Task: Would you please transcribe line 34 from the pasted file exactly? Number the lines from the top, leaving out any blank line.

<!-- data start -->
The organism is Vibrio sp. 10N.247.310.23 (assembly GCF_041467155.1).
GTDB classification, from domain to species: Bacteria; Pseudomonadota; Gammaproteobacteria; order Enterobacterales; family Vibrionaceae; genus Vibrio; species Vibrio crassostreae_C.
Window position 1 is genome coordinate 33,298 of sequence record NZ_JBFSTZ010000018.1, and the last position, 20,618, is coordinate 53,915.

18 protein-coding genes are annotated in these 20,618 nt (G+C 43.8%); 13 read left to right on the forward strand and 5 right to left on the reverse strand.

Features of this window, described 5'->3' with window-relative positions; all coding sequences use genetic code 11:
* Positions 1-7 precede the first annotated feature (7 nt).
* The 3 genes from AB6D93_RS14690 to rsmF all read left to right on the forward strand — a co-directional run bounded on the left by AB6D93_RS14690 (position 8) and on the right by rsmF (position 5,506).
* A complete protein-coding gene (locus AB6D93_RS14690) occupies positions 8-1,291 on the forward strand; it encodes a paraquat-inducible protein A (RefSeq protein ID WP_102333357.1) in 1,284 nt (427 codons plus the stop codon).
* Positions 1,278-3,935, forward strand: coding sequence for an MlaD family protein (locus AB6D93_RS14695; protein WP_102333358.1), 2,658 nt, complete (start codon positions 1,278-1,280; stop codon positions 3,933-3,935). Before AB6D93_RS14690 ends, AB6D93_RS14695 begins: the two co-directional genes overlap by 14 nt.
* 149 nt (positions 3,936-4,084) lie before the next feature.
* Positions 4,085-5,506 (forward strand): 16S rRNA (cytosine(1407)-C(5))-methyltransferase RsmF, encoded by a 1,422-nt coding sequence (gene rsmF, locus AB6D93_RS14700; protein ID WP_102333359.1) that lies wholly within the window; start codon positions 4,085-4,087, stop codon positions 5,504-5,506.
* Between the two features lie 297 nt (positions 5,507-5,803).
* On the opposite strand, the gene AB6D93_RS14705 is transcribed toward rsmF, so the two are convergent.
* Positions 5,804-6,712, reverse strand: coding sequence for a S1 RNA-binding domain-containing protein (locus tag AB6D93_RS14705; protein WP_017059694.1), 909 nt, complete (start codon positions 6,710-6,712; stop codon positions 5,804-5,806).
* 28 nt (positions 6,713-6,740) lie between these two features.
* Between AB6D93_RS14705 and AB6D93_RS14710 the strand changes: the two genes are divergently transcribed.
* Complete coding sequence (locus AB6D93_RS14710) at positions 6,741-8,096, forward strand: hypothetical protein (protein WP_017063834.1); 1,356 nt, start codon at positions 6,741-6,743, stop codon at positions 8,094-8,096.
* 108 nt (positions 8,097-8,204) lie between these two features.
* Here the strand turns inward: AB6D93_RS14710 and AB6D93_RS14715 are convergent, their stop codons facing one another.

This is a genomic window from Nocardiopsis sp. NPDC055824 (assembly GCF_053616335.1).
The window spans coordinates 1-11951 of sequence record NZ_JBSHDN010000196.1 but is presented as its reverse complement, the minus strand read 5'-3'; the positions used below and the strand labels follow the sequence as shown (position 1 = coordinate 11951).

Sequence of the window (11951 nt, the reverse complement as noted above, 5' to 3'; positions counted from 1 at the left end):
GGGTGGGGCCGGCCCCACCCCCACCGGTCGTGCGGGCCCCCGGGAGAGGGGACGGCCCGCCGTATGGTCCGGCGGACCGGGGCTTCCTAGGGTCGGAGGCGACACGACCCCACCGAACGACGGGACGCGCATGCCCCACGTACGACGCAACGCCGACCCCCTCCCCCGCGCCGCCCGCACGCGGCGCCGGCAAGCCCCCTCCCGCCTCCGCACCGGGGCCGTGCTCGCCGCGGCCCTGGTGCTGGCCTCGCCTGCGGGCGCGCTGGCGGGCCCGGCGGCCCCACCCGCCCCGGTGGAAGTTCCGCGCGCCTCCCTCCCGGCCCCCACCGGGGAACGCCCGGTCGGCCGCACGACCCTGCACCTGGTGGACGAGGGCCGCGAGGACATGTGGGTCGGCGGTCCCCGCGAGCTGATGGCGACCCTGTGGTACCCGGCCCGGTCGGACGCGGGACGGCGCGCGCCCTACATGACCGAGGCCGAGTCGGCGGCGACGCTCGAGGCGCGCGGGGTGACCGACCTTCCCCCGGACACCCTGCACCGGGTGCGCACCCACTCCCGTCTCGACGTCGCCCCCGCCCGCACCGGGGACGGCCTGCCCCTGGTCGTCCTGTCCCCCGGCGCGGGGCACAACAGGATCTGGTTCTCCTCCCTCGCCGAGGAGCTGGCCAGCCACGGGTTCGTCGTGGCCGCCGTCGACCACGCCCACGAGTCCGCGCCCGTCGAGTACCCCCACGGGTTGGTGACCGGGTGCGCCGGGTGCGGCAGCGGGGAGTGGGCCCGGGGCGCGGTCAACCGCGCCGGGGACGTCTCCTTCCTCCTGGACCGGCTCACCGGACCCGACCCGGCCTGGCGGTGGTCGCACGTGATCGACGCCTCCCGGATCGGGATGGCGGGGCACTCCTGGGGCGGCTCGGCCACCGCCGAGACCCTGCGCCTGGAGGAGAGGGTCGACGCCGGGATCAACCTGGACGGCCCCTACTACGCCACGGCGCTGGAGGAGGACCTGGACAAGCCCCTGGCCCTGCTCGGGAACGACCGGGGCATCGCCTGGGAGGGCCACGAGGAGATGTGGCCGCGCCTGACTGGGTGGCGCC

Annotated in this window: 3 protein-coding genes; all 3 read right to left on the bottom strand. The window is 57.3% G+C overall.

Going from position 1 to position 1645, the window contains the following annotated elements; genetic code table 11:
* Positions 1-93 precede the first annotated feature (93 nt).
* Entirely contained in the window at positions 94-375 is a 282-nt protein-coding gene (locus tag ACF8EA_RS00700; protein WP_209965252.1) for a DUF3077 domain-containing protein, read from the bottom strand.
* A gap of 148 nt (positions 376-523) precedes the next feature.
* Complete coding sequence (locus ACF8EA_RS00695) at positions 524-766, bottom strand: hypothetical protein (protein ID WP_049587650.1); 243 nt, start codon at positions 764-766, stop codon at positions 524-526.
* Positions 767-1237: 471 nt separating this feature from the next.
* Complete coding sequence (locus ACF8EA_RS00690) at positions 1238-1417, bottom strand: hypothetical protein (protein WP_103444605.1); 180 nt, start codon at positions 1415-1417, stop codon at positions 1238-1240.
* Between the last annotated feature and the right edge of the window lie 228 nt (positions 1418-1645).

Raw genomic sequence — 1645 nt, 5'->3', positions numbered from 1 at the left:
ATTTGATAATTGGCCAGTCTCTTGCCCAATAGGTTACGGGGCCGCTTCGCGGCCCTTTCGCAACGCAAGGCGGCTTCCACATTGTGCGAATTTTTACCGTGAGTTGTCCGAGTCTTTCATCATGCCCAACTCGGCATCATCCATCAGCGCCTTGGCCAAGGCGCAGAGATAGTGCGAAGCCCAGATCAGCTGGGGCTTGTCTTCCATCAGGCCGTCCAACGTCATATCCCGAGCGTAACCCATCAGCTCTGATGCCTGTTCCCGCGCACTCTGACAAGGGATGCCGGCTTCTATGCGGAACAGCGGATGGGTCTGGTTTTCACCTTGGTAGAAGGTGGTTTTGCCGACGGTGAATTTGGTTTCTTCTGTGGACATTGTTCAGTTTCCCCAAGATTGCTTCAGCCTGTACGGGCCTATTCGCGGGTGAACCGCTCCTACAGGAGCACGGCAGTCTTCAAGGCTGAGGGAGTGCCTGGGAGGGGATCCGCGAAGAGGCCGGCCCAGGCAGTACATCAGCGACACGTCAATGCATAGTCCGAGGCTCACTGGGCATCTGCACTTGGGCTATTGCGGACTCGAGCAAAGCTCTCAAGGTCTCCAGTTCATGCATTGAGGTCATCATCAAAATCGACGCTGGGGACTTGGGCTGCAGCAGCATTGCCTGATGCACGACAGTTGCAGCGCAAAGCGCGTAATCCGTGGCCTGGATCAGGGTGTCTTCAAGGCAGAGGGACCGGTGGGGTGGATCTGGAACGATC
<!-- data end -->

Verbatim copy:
ATTTGATAATTGGCCAGTCTCTTGCCCAATAGGTTACGGGGCCGCTTCGCGGCCCTTTCGCAACGCAAGGCGGCTTCCACATTGTGCGAATTTTTACCGTGAGTTGTCCGAGTCTTTCATCATGCCCAACTCGGCATCATCCATCAGCGCCTTGGCCAAGGCGCAGAGATAGTGCGAAGCCCAGATCAGCTGGGGCTTGTCTTCCATCAGGCCGTCCAACGTCATATCCCGAGCGTAACCCATCAGCTCTGATGCCTGTTCCCGCGCACTCTGACAAGGGATGCCGGCTTCTATGCGGAACAGCGGATGGGTCTGGTTTTCACCTTGGTAGAAGGTGGTTTTGCCGACGGTGAATTTGGTTTCTTCTGTGGACATTGTTCAGTTTCCCCAAGATTGCTTCAGCCTGTACGGGCCTATTCGCGGGTGAACCGCTCCTACAGGAGCACGGCAGTCTTCAAGGCTGAGGGAGTGCCTGGGAGGGGATCCGCGAAGAGGCCGGCCCAGGCAGTACATCAGCGACACGTCAATGCATAGTCCGAGGCTCACTGGGCATCTGCACTTGGGCTATTGCGGACTCGAGCAAAGCTCTCAAGGTCTCCAGTTCATGCATTGAGGTCATCATCAAAATCGACGCTGGGGACTTGGGCTGCAGCAGCATTGCCTGATGCACGACAGTTGCAGCGCAAAGCGCGTAATCCGTGGCCTGGATCAGGGTGTCTTCAAGGCAGAGGGACCGGTGGGGTGGATCTGGAACGATC